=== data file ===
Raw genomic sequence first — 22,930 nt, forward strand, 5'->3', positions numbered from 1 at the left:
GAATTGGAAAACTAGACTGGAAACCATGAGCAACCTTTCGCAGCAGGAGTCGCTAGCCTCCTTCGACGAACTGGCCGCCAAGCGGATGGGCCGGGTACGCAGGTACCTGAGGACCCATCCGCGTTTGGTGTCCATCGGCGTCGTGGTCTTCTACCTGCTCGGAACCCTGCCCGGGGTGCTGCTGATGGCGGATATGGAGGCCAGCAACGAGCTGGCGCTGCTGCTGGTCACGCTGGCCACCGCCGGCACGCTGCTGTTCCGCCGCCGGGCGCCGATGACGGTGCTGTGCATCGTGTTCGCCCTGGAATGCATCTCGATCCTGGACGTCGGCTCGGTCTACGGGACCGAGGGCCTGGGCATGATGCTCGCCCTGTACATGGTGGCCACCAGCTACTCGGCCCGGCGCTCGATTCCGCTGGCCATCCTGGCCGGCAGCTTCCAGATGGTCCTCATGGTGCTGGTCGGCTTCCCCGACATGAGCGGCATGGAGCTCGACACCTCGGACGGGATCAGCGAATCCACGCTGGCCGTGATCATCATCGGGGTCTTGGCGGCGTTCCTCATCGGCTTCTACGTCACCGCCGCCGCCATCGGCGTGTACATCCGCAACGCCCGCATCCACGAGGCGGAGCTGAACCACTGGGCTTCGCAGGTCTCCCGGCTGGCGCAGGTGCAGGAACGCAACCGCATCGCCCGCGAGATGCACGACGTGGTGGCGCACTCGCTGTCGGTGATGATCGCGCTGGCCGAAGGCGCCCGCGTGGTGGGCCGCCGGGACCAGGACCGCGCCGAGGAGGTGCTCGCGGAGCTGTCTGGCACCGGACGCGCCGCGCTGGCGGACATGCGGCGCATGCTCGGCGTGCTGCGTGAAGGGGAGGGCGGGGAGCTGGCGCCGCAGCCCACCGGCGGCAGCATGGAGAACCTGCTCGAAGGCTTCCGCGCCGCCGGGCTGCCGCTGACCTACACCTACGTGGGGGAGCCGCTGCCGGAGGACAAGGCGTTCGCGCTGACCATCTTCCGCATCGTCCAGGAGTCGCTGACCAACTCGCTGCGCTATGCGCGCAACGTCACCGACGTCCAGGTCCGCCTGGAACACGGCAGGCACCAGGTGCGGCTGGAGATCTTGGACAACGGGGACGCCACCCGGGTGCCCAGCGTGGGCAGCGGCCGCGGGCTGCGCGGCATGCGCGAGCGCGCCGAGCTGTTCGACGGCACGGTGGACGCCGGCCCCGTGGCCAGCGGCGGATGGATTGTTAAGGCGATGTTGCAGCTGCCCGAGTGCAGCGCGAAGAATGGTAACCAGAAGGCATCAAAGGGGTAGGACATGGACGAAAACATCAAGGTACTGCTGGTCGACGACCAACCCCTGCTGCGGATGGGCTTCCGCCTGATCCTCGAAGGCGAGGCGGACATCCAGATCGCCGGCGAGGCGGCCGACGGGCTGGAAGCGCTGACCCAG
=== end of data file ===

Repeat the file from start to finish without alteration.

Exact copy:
Raw genomic sequence first — 22,930 nt, forward strand, 5'->3', positions numbered from 1 at the left:
GAATTGGAAAACTAGACTGGAAACCATGAGCAACCTTTCGCAGCAGGAGTCGCTAGCCTCCTTCGACGAACTGGCCGCCAAGCGGATGGGCCGGGTACGCAGGTACCTGAGGACCCATCCGCGTTTGGTGTCCATCGGCGTCGTGGTCTTCTACCTGCTCGGAACCCTGCCCGGGGTGCTGCTGATGGCGGATATGGAGGCCAGCAACGAGCTGGCGCTGCTGCTGGTCACGCTGGCCACCGCCGGCACGCTGCTGTTCCGCCGCCGGGCGCCGATGACGGTGCTGTGCATCGTGTTCGCCCTGGAATGCATCTCGATCCTGGACGTCGGCTCGGTCTACGGGACCGAGGGCCTGGGCATGATGCTCGCCCTGTACATGGTGGCCACCAGCTACTCGGCCCGGCGCTCGATTCCGCTGGCCATCCTGGCCGGCAGCTTCCAGATGGTCCTCATGGTGCTGGTCGGCTTCCCCGACATGAGCGGCATGGAGCTCGACACCTCGGACGGGATCAGCGAATCCACGCTGGCCGTGATCATCATCGGGGTCTTGGCGGCGTTCCTCATCGGCTTCTACGTCACCGCCGCCGCCATCGGCGTGTACATCCGCAACGCCCGCATCCACGAGGCGGAGCTGAACCACTGGGCTTCGCAGGTCTCCCGGCTGGCGCAGGTGCAGGAACGCAACCGCATCGCCCGCGAGATGCACGACGTGGTGGCGCACTCGCTGTCGGTGATGATCGCGCTGGCCGAAGGCGCCCGCGTGGTGGGCCGCCGGGACCAGGACCGCGCCGAGGAGGTGCTCGCGGAGCTGTCTGGCACCGGACGCGCCGCGCTGGCGGACATGCGGCGCATGCTCGGCGTGCTGCGTGAAGGGGAGGGCGGGGAGCTGGCGCCGCAGCCCACCGGCGGCAGCATGGAGAACCTGCTCGAAGGCTTCCGCGCCGCCGGGCTGCCGCTGACCTACACCTACGTGGGGGAGCCGCTGCCGGAGGACAAGGCGTTCGCGCTGACCATCTTCCGCATCGTCCAGGAGTCGCTGACCAACTCGCTGCGCTATGCGCGCAACGTCACCGACGTCCAGGTCCGCCTGGAACACGGCAGGCACCAGGTGCGGCTGGAGATCTTGGACAACGGGGACGCCACCCGGGTGCCCAGCGTGGGCAGCGGCCGCGGGCTGCGCGGCATGCGCGAGCGCGCCGAGCTGTTCGACGGCACGGTGGACGCCGGCCCCGTGGCCAGCGGCGGATGGATTGTTAAGGCGATGTTGCAGCTGCCCGAGTGCAGCGCGAAGAATGGTAACCAGAAGGCATCAAAGGGGTAGGACATGGACGAAAACATCAAGGTACTGCTGGTCGACGACCAACCCCTGCTGCGGATGGGCTTCCGCCTGATCCTCGAAGGCGAGGCGGACATCCAGATCGCCGGCGAGGCGGCCGACGGGCTGGAAGCGCTGACCCAG